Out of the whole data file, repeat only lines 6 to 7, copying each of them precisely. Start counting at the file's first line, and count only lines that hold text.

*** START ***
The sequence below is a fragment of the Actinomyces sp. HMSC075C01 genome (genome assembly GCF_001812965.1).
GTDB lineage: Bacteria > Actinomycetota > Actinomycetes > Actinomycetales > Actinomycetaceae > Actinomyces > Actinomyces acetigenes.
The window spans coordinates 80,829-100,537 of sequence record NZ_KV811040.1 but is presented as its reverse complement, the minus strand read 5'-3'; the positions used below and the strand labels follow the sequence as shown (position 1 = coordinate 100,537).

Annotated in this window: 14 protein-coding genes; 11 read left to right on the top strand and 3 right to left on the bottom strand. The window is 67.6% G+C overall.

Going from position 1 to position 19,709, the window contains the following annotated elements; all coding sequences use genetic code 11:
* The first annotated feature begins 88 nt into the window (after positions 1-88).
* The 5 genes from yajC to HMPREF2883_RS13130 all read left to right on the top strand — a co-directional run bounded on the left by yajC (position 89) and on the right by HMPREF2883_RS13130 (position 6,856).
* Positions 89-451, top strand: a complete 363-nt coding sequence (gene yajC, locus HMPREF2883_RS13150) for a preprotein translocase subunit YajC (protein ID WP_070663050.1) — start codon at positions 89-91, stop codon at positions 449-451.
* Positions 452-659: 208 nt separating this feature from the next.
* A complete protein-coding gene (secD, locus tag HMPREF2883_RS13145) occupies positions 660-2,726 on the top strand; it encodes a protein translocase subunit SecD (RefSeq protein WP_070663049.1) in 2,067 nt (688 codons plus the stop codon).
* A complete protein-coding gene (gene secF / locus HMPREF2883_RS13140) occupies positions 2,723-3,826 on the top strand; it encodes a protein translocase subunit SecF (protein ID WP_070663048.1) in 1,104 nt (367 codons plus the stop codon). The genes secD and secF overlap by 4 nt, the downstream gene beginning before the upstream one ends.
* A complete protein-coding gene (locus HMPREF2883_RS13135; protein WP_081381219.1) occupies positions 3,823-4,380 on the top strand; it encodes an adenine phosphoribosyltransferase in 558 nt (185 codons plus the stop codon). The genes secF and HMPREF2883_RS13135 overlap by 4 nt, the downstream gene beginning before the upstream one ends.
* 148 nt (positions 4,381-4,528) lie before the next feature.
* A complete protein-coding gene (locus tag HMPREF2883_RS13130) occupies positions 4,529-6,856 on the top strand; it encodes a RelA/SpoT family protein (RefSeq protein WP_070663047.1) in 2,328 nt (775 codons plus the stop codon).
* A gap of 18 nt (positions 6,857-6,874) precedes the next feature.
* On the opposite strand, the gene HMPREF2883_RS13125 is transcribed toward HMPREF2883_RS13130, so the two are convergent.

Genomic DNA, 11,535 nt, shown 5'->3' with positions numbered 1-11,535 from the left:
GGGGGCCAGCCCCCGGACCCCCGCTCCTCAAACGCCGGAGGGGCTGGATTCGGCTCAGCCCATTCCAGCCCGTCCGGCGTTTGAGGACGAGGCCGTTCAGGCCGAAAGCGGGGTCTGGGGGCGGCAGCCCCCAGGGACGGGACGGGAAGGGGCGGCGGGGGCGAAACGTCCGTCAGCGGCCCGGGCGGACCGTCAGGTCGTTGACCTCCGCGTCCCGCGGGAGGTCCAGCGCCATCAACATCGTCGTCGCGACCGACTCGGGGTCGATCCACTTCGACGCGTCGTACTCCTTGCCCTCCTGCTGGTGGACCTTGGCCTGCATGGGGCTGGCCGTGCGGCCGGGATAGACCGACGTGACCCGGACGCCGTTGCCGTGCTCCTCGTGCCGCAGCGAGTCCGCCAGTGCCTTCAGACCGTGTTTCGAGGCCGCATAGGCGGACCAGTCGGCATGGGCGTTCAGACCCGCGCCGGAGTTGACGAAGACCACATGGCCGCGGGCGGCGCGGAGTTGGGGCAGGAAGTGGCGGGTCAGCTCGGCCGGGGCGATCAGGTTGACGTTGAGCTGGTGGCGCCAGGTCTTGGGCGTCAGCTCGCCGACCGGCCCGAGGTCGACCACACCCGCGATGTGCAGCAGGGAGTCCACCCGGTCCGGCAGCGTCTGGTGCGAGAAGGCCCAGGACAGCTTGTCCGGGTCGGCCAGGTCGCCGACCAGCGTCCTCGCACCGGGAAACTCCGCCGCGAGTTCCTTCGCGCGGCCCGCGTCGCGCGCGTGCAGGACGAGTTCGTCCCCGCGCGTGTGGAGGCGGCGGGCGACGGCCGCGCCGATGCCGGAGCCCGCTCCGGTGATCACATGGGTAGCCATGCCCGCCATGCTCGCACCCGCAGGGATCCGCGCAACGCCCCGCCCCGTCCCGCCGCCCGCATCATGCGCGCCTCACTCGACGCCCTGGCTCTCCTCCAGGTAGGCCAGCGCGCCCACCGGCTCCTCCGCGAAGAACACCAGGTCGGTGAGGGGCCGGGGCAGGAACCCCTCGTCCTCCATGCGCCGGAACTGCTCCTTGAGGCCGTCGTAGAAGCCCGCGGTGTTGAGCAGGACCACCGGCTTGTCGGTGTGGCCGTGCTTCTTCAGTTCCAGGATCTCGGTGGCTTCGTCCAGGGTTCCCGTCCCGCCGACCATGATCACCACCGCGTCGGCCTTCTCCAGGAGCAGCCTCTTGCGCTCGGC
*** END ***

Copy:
* The first annotated feature begins 88 nt into the window (after positions 1-88).
* The 5 genes from yajC to HMPREF2883_RS13130 all read left to right on the top strand — a co-directional run bounded on the left by yajC (position 89) and on the right by HMPREF2883_RS13130 (position 6,856).